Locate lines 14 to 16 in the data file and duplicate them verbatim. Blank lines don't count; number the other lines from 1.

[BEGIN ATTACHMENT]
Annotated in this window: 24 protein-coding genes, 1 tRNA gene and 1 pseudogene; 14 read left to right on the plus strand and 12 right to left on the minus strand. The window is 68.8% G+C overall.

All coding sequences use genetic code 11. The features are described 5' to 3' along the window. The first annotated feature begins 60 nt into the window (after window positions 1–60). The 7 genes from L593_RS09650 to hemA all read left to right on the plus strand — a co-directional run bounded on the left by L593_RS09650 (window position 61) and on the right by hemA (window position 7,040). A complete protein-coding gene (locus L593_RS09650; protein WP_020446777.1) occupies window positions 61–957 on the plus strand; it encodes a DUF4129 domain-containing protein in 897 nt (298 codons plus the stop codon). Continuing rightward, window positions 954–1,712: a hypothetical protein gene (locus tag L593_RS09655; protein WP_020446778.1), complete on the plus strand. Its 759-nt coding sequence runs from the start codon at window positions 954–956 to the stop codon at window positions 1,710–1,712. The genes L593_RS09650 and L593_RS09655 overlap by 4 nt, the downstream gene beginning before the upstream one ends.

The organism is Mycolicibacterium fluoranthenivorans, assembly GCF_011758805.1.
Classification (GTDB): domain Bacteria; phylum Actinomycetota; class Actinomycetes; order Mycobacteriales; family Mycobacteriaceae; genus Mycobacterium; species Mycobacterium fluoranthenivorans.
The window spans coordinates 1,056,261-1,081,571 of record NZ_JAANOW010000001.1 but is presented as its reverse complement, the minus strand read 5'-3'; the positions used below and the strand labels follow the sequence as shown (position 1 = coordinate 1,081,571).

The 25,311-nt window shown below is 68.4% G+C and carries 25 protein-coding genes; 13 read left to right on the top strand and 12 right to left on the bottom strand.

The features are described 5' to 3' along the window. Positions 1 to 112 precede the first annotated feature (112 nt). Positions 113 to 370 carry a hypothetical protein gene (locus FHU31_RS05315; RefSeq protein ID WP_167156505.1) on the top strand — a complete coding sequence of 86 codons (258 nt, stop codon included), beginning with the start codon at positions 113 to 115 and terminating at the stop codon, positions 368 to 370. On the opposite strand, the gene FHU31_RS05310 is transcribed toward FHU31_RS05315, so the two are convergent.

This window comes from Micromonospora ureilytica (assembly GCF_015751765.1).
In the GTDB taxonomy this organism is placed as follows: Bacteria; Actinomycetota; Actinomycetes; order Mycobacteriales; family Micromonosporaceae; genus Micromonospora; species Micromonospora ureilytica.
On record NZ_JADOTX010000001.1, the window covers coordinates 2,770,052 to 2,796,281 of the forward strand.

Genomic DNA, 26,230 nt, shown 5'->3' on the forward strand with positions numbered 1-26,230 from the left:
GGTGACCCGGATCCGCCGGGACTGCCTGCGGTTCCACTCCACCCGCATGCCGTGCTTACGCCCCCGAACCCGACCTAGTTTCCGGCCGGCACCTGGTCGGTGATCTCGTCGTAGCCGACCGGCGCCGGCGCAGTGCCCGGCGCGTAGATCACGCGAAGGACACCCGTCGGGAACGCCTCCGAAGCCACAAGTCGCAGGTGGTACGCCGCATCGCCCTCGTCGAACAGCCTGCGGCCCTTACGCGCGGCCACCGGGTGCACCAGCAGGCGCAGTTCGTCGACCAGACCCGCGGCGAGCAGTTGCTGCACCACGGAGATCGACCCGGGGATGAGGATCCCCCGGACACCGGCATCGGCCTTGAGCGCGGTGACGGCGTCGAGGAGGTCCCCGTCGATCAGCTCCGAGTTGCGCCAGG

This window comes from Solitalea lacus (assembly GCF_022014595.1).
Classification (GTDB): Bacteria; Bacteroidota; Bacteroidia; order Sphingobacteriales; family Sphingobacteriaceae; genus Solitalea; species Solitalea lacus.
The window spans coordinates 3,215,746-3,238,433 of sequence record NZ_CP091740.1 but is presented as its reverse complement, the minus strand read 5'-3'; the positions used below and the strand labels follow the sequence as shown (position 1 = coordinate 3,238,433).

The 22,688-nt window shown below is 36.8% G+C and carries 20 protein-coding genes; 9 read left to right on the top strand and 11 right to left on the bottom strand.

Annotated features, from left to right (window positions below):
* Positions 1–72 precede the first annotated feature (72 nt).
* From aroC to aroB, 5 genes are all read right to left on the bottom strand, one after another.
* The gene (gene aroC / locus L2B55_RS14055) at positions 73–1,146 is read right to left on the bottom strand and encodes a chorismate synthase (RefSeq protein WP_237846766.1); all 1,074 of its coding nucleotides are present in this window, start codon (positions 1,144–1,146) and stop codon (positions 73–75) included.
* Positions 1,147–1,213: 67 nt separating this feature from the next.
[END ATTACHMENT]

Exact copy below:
Classification (GTDB): Bacteria; Bacteroidota; Bacteroidia; order Sphingobacteriales; family Sphingobacteriaceae; genus Solitalea; species Solitalea lacus.
The window spans coordinates 3,215,746-3,238,433 of sequence record NZ_CP091740.1 but is presented as its reverse complement, the minus strand read 5'-3'; the positions used below and the strand labels follow the sequence as shown (position 1 = coordinate 3,238,433).

The 22,688-nt window shown below is 36.8% G+C and carries 20 protein-coding genes; 9 read left to right on the top strand and 11 right to left on the bottom strand.